Nonsteroidal anti-inflammatory drugs (NSAIDs) are consumed by tens of millions worldwide. Although they relieve pain and inflammation, we understand poorly their mechanism of action. They also cause serious gastrointestinal and cardiovascular adverse effects and are thought to have caused thousands of deaths. Despite enrolling more than 100,000 patients in randomized trials, we still do not know the NSAID of choice for patients with arthritis and heart disease or if NSAIDs differ in clinical efficacy. Here we propose a paradigm shifting, strategic approach to harvest benefit and manage risk by personalizing therapy with NSAIDs. Data from studies from yeast, mammalian cells, zebrafish, mice and humans will be integrated to develop signaling networks that reflect perturbation by model NSAIDs and that generate hypotheses ultimately addressed by prospective, randomized trials in humans. Our hope is that these iteratively refined models, progressively informed by human data, will lead to algorithms of incremental value to clinicians in the prediction of efficacy and adverse effects. This interdisciplinary strategy will deliver innovative tools and technologies, quantitative models and biomarkers of drug response and if successful will allow more rational prescription of NSAIDs to minimize risk and maximize benefit to individuals, creating a novel paradigm for the development and approval of drugs, the design of randomized trials and the treatment of chronic disease.

Public Health Relevance

Drugs are prescribed based on detection of large average signals of effectiveness and hazard. This proposal attempts to refine the use of nonsteroidal anti-inflammatory drugs so that they are used in patients individually most likely to benefit and least likely to suffer adverse effects.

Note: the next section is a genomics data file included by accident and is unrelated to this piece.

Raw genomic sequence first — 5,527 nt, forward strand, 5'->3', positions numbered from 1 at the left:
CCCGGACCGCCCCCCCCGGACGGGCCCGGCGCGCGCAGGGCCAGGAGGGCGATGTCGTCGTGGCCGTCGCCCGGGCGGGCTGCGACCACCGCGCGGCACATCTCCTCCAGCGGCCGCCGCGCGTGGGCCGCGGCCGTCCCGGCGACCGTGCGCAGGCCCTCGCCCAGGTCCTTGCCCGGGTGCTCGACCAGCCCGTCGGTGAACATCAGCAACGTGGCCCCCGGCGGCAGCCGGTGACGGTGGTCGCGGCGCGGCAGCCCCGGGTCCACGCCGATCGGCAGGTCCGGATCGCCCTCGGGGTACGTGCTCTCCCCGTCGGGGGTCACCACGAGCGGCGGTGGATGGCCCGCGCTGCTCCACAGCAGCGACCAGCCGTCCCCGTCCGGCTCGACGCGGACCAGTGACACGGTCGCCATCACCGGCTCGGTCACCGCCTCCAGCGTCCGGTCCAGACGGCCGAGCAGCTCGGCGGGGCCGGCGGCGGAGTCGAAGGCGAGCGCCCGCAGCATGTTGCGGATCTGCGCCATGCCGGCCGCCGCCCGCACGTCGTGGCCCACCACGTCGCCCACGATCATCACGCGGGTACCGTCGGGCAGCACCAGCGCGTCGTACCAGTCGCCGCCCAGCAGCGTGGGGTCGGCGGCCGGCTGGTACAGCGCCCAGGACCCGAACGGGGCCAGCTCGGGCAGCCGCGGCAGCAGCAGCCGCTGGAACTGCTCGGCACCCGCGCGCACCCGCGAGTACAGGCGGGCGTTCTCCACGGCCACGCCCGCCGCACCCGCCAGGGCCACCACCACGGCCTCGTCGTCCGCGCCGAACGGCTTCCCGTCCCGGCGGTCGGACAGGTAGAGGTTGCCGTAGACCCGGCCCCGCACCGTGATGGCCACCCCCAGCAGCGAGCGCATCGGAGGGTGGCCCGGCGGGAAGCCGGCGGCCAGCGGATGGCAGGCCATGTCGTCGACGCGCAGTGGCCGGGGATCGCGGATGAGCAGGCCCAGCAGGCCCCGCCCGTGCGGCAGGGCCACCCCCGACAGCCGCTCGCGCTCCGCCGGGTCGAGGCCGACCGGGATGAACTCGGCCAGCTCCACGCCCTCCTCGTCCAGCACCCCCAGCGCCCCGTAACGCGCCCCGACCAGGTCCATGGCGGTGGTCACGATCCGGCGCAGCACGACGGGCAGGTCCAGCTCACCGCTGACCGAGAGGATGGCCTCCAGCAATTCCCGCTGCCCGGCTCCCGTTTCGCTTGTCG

National Institute of Health (NIH)
Specialized Center--Cooperative Agreements (U54)
Project #
Application #
Study Section
Special Emphasis Panel (ZGM1)
Program Officer
Srinivas, Pothur R
Project Start
Project End
Budget Start
Budget End
Support Year
Fiscal Year
Total Cost
Indirect Cost
University of Pennsylvania
Schools of Medicine
United States
Zip Code
Martin, Sarah A; Gijón, Miguel A; Voelker, Dennis R et al. (2014) Measurement of lysophospholipid acyltransferase activities using substrate competition. J Lipid Res 55:782-91
Keramati, Ali R; Fathzadeh, Mohsen; Go, Gwang-Woong et al. (2014) A form of the metabolic syndrome associated with mutations in DYRK1B. N Engl J Med 370:1909-19
Chakraborty, Raja; Bhullar, Rajinder P; Dakshinamurti, Shyamala et al. (2014) Inverse agonism of SQ 29,548 and Ramatroban on Thromboxane A2 receptor. PLoS One 9:e85937
Zarini, Simona; Hankin, Joseph A; Murphy, Robert C et al. (2014) Lysophospholipid acyltransferases and eicosanoid biosynthesis in zebrafish myeloid cells. Prostaglandins Other Lipid Mediat 113-115:52-61
Obinata, Hideru; Gutkind, Sarah; Stitham, Jeremiah et al. (2014) Individual variation of human S1P? coding sequence leads to heterogeneity in receptor function and drug interactions. J Lipid Res 55:2665-75
Toung, Jonathan M; Lahens, Nicholas; Hogenesch, John B et al. (2014) Detection theory in identification of RNA-DNA sequence differences using RNA-sequencing. PLoS One 9:e112040
Jiang, Yan; Djuric, Zora; Sen, Ananda et al. (2014) Biomarkers for personalizing omega-3 fatty acid dosing. Cancer Prev Res (Phila) 7:1011-22
Tang, Wai Ho; Stitham, Jeremiah; Jin, Yu et al. (2014) Aldose reductase-mediated phosphorylation of p53 leads to mitochondrial dysfunction and damage in diabetic platelets. Circulation 129:1598-609
Lu, Yi-Chien; Chang, Sung-Hee; Hafner, Markus et al. (2014) ELAVL1 modulates transcriptome-wide miRNA binding in murine macrophages. Cell Rep 9:2330-43
O'Donnell, Valerie B; Murphy, Robert C; Watson, Steve P (2014) Platelet lipidomics: modern day perspective on lipid discovery and characterization in platelets. Circ Res 114:1185-203

Showing the most recent 10 out of 19 publications